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Motivation Articles  ›  Staying Motivated

6 ''Biggest Loser'' Lessons to Unlearn

Leave This Advice in the Living Room

-- By Jason Anderson, Certified Personal Trainer
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3. They are often overtraining. Behind the scenes, participants are closely monitored by physicians and trainers to make sure they can hold up to the rigors of training. All, if not most, of the participants go from zero fitness activity to training every day for hours. In the controlled environment of the campus, they can rest optimally, eat optimally, and recover optimally. But this isn't a good training philosophy for the everyday person. In essence, they go from inactive to athlete, but that can be dangerous for many people, inviting injuries, pain, and health risks. The best bet is to start slowly increase the intensity, duration and frequency over time. Even then, no one person needs to exercise for hours a day. Allow your body the time it needs to adjust to workloads and remember that there is more to life than fitness.

4. They rely on trainers. At nearly every workout, Bob or Jillian tells the "losers" what to do, when to do it, how often to do it, and how long to do it. It sure would be easy to reach your goals if you had a trainer standing over you, motivating you, and forcing you to work harder than you would on your own, right? I believe in personal training (heck, I am a trainer!) but you don’t need a personal trainer to be successful. For my clients, I teach them how to exercise and then to let them go. A dependent relationship between client and trainer is not a good idea. SparkPeople has all the tools and resources you need to work out, get motivated, and lose weight on your own!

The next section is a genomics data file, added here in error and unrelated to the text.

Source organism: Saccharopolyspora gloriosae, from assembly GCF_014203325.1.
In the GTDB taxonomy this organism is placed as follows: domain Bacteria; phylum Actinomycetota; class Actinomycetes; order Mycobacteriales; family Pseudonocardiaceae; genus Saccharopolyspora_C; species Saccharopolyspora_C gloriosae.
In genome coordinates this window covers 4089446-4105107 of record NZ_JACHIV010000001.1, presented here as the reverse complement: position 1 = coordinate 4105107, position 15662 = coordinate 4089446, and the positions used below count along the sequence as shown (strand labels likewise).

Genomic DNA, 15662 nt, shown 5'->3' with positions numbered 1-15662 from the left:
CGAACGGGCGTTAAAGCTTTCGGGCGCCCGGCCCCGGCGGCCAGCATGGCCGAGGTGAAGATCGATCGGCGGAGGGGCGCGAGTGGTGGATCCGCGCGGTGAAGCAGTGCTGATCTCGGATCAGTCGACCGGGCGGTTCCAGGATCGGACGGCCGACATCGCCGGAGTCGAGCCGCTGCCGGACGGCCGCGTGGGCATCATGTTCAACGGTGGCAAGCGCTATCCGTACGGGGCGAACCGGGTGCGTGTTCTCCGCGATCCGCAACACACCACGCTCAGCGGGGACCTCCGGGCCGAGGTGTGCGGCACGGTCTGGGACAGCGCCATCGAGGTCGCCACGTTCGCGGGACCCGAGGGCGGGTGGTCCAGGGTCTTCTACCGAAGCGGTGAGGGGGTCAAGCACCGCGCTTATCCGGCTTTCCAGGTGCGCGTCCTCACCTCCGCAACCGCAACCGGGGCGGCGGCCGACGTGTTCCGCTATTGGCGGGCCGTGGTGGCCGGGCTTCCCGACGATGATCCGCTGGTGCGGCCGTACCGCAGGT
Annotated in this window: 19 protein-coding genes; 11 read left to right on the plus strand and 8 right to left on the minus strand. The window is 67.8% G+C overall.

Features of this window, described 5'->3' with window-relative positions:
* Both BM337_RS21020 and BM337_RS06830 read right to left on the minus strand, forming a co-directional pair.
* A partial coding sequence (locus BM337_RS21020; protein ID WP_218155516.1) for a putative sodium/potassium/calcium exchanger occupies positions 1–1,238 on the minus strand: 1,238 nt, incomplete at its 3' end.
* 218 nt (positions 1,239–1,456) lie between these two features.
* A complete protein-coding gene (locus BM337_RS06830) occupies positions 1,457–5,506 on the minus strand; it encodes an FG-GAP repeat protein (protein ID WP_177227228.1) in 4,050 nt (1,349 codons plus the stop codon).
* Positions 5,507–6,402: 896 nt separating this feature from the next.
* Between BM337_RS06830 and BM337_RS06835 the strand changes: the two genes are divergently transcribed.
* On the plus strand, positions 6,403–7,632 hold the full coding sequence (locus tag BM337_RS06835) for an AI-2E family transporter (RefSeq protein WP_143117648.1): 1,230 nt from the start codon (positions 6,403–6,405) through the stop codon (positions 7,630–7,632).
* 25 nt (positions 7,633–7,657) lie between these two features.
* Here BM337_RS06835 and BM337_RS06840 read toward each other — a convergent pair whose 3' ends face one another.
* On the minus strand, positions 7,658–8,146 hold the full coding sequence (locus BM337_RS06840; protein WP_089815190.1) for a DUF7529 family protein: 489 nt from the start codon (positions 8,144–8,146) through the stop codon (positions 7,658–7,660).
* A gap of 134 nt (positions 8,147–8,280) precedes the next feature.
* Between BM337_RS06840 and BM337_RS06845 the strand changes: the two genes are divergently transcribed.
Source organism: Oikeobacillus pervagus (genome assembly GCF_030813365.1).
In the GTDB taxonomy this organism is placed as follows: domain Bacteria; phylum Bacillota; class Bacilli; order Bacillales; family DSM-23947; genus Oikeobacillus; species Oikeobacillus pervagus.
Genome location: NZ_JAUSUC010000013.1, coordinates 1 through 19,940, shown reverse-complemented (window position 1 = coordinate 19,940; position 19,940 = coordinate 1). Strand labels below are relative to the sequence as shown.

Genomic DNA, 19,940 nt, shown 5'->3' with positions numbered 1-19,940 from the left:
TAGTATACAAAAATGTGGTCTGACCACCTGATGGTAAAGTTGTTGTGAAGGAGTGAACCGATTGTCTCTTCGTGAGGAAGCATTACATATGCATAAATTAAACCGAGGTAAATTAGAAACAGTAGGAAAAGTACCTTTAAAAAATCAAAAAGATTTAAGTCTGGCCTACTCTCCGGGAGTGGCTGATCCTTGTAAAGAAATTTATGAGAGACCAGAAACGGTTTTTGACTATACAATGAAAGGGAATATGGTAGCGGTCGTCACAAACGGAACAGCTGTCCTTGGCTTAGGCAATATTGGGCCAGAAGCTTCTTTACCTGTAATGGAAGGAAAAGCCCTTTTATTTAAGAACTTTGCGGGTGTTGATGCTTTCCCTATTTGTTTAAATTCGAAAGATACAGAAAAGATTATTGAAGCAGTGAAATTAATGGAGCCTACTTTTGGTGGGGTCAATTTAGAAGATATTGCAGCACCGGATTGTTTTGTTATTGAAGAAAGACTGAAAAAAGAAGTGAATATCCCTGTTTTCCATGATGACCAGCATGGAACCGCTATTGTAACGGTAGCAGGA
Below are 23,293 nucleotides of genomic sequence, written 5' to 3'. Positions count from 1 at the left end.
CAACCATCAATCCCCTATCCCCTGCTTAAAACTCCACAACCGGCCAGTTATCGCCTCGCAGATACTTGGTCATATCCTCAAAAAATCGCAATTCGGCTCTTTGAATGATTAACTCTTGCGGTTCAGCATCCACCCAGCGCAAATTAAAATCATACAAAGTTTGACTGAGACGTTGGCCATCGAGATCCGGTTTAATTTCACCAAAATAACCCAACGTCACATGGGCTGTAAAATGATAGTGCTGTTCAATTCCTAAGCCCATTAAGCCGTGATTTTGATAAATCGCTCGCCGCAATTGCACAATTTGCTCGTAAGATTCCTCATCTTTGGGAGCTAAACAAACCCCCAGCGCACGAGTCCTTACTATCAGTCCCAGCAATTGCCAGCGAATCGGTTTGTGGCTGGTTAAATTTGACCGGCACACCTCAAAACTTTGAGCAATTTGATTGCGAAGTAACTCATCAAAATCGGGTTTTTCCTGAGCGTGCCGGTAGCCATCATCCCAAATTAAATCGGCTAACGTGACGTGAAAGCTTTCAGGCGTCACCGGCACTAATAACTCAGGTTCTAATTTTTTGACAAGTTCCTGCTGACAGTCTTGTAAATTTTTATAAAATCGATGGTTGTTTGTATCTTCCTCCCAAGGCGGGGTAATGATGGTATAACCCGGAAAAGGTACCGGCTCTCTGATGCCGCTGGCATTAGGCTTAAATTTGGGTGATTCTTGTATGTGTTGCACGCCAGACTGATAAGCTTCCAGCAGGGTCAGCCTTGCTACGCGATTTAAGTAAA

5. They give up their favorite foods. When voting in the elimination room, the contestants can be seen sitting in front of back-lit coolers full of treats, which represent their favorite foods. The show doesn’t come right out and say this, but it seems to imply that you must give up all “contraband” to lose weight. This is unrealistic, not to mention boring. In reality, you can enjoy your favorite treats from time to time—just not all the time. Trainer Bob even said once that you can have dessert once per week. Food should be enjoyable, and even when losing weight you should allow yourself to eat delicious foods that you like. Saying "no" to everything sugary, doughy, fried or fatty will set you up for failure. Like many things in life, healthy eating is all about moderation.
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About The Author